December 18, 2015
Crisis: Illegal Spying, $629 Billion Corporate Tax Cuts, "Uncle Bob", Dark Money
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This is a Nederlog of Friday, December 18, 2015.

This is a crisis blog. There are 4 items with 4 dotted links: Item 1 is about an article on The Intercept that shows how extremely easy it is nowadays for the police and others to spy on your cellphone; item 2 is about an article that shows Congress offers a mere $629 billions in tax cuts to the biggest corporations; item 3 is about a video by Robert Reich; and item 4 is about how Mitch McConnell made it impossible to police dark money in the USA.

This crisis blog is not large, but yesterday I produced over 100 Kb in Nederlog and today I need to do some other things.

Also I have one bit of news on my computer: It did yesterday upload version 96 of Ubuntu 12.04, which is good, and which increases my confidence in the system. (For more, see December 6, 2015).

1. A Secret Catalogue of Government Gear for Spying on Your Cellphone    

The first item is by Jeremy Scahill and Margot Williams on The Intercept:

This starts as follows:
THE INTERCEPT HAS OBTAINED a secret, internal U.S. government catalogue of dozens of cellphone surveillance devices used by the military and by intelligence agencies. The document, thick with previously undisclosed information, also offers rare insight into the spying capabilities of federal law enforcement and local police inside the United States.

The catalogue includes details on the Stingray, a well-known brand of surveillance gear, as well as Boeing “dirt boxes” and dozens of more obscure devices that can be mounted on vehicles, drones, and piloted aircraft. Some are designed to be used at static locations, while others can be discreetly carried by an individual. They have names like Cyberhawk, Yellowstone, Blackfin, Maximus, Cyclone, and Spartacus. Within the catalogue, the NSA is listed as the vendor of one device, while another was developed for use by the CIA, and another was developed for a special forces requirement. Nearly a third of the entries focus on equipment that seems to have never been described in public before.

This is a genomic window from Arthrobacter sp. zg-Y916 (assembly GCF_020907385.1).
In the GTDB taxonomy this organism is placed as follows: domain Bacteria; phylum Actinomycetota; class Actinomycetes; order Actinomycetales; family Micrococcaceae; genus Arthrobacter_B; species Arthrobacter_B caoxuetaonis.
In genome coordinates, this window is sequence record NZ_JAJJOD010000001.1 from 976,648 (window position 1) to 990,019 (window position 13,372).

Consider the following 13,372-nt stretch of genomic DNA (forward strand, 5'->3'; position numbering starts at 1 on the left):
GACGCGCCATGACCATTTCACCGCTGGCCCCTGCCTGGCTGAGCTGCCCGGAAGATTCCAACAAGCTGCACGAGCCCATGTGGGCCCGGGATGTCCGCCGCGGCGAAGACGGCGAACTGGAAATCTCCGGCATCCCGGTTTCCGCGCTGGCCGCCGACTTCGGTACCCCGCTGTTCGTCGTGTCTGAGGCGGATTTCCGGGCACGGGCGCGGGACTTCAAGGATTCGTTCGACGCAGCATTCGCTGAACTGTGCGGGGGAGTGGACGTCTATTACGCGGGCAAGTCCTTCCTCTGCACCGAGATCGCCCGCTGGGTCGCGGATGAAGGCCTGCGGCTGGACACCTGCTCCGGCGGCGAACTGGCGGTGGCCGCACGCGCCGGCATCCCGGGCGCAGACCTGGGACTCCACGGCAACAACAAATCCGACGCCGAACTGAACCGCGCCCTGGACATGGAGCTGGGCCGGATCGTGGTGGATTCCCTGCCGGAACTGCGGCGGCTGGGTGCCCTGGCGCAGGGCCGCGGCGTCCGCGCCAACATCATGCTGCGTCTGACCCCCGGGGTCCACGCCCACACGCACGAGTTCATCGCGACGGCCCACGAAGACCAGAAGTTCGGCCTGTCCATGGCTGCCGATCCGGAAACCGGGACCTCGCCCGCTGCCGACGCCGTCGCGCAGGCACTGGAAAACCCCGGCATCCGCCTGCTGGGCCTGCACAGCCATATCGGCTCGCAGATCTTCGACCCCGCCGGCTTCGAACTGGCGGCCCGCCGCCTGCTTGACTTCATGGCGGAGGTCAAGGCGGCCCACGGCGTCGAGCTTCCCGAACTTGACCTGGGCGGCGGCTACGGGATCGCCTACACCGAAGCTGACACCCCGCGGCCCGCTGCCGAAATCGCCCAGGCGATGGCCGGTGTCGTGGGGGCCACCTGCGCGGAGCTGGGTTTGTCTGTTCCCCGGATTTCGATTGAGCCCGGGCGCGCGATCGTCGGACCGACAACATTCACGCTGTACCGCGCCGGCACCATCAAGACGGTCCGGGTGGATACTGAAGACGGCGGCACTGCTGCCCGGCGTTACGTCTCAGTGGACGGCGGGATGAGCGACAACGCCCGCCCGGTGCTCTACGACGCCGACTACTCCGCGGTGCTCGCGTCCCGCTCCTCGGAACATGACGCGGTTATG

I never had a cellphone, and this kind of news makes me quite glad. Indeed, until
nearly all the illegal spies have been evicted from the internet (which will take major legal changes, that are quite unlikely now) I will never have one, and therefore will very probably never own a cellphone.

Then again, that is just me. By far the most people in the West have cellphones. I do not know to what extent the above catalogue of spying devices gets sold in Europe, although I suppose Europe is not far behind the USA. And for me all this is illegal spying, also if done by the police.

Here are a few details on these illegal spying devices (all of which are grossly and patently in conflict with the Fourth Amentment in the USA):

A few of the devices can house a “target list” of as many as 10,000 unique phone identifiers. Most can be used to geolocate people, but the documents indicate that some have more advanced capabilities, like eavesdropping on calls and spying on SMS messages. Two systems, apparently designed for use on captured phones, are touted as having the ability to extract media files, address books, and notes, and one can retrieve deleted text messages.

Above all, the catalogue represents a trove of details on surveillance devices developed for military and intelligence purposes but increasingly used by law enforcement agencies to spy on people and convict them of crimes.
And here is some more on (i) the lies the police use to acquire these illegal spying devices ("it is to catch terrorists"), followed by (ii) what they are actually used for: "none were related to terrorism":
Police often cite the war on terror in acquiring such systems. Michigan State Police claimed their Stingrays would “allow the State to track the physical location of a suspected terrorist,” although the ACLU later found that in 128 uses of the devices last year, none were related to terrorism. In Tacoma, Washington, police claimed Stingrays could prevent attacks using improvised explosive devices — the roadside bombs that plagued soldiers in Iraq. “I am not aware of any case in which a police agency has used a cell-site simulator to find a terrorist,” said Lynch. Instead, “law enforcement agencies have been using cell-site simulators to solve even the most minor domestic crimes.”